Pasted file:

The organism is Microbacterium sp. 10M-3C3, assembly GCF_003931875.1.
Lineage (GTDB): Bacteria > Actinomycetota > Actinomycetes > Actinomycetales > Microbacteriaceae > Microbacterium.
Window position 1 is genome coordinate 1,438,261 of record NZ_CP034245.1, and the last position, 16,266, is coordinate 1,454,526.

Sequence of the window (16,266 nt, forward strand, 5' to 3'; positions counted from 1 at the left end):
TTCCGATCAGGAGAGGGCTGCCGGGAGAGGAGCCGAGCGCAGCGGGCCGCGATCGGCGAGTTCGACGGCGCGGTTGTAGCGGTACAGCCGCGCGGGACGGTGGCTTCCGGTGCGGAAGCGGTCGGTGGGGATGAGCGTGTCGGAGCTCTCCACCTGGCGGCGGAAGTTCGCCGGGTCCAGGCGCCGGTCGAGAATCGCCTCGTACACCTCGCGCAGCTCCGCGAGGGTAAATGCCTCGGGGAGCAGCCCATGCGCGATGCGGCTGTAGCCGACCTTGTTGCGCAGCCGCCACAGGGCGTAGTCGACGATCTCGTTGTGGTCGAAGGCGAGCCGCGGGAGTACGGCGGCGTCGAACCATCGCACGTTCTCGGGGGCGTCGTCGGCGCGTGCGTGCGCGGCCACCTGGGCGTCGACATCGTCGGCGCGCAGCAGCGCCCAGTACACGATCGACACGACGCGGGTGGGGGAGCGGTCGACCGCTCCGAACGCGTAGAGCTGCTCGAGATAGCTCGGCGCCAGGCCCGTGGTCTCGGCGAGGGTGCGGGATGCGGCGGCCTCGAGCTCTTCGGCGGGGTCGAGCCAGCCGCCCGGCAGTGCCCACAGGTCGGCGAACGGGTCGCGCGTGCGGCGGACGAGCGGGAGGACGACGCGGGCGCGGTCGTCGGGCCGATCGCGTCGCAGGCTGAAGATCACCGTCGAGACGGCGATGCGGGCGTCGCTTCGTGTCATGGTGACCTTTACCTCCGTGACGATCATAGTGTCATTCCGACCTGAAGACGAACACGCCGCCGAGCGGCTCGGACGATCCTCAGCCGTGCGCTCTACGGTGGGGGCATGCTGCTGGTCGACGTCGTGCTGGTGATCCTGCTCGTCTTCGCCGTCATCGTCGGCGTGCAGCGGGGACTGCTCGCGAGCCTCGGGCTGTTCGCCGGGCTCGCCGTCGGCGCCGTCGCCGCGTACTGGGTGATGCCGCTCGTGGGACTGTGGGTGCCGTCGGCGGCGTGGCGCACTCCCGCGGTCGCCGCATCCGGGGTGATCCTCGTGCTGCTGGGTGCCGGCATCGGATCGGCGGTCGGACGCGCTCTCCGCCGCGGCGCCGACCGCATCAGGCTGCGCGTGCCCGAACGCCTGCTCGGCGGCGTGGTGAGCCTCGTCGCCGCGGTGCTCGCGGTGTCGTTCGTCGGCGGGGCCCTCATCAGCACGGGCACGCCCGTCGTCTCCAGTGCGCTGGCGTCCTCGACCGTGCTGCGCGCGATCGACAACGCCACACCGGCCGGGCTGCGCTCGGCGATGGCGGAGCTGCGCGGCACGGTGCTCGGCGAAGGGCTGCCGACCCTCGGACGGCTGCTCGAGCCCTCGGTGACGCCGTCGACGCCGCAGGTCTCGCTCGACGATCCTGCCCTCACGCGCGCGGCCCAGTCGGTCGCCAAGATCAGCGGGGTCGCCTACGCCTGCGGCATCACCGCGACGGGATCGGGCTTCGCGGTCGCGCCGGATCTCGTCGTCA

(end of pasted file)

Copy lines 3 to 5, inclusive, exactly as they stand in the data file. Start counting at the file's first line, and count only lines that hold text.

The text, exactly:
Window position 1 is genome coordinate 1,438,261 of record NZ_CP034245.1, and the last position, 16,266, is coordinate 1,454,526.

Sequence of the window (16,266 nt, forward strand, 5' to 3'; positions counted from 1 at the left end):
TTCCGATCAGGAGAGGGCTGCCGGGAGAGGAGCCGAGCGCAGCGGGCCGCGATCGGCGAGTTCGACGGCGCGGTTGTAGCGGTACAGCCGCGCGGGACGGTGGCTTCCGGTGCGGAAGCGGTCGGTGGGGATGAGCGTGTCGGAGCTCTCCACCTGGCGGCGGAAGTTCGCCGGGTCCAGGCGCCGGTCGAGAATCGCCTCGTACACCTCGCGCAGCTCCGCGAGGGTAAATGCCTCGGGGAGCAGCCCATGCGCGATGCGGCTGTAGCCGACCTTGTTGCGCAGCCGCCACAGGGCGTAGTCGACGATCTCGTTGTGGTCGAAGGCGAGCCGCGGGAGTACGGCGGCGTCGAACCATCGCACGTTCTCGGGGGCGTCGTCGGCGCGTGCGTGCGCGGCCACCTGGGCGTCGACATCGTCGGCGCGCAGCAGCGCCCAGTACACGATCGACACGACGCGGGTGGGGGAGCGGTCGACCGCTCCGAACGCGTAGAGCTGCTCGAGATAGCTCGGCGCCAGGCCCGTGGTCTCGGCGAGGGTGCGGGATGCGGCGGCCTCGAGCTCTTCGGCGGGGTCGAGCCAGCCGCCCGGCAGTGCCCACAGGTCGGCGAACGGGTCGCGCGTGCGGCGGACGAGCGGGAGGACGACGCGGGCGCGGTCGTCGGGCCGATCGCGTCGCAGGCTGAAGATCACCGTCGAGACGGCGATGCGGGCGTCGCTTCGTGTCATGGTGACCTTTACCTCCGTGACGATCATAGTGTCATTCCGACCTGAAGACGAACACGCCGCCGAGCGGCTCGGACGATCCTCAGCCGTGCGCTCTACGGTGGGGGCATGCTGCTGGTCGACGTCGTGCTGGTGATCCTGCTCGTCTTCGCCGTCATCGTCGGCGTGCAGCGGGGACTGCTCGCGAGCCTCGGGCTGTTCGCCGGGCTCGCCGTCGGCGCCGTCGCCGCGTACTGGGTGATGCCGCTCGTGGGACTGTGGGTGCCGTCGGCGGCGTGGCGCACTCCCGCGGTCGCCGCATCCGGGGTGATCCTCGTGCTGCTGGGTGCCGGCATCGGATCGGCGGTCGGACGCGCTCTCCGCCGCGGCGCCGACCGCATCAGGCTGCGCGTGCCCGAACGCCTGCTCGGCGGCGTGGTGAGCCTCGTCGCCGCGGTGCTCGCGGTGTCGTTCGTCGGCGGGGCCCTCATCAGCACGGGCACGCCCGTCGTCTCCAGTGCGCTGGCGTCCTCGACCGTGCTGCGCGCGATCGACAACGCCACACCGGCCGGGCTGCGCTCGGCGATGGCGGAGCTGCGCGGCACGGTGCTCGGCGAAGGGCTGCCGACCCTCGGACGGCTGCTCGAGCCCTCGGTGACGCCGTCGACGCCGCAGGTCTCGCTCGACGATCCTGCCCTCACGCGCGCGGCCCAGTCGGTCGCCAAGATCAGCGGGGTCGCCTACGCCTGCGGCATCACCGCGACGGGATCGGGCTTCGCGGTCGCGCCGGATCTCGTCGTCA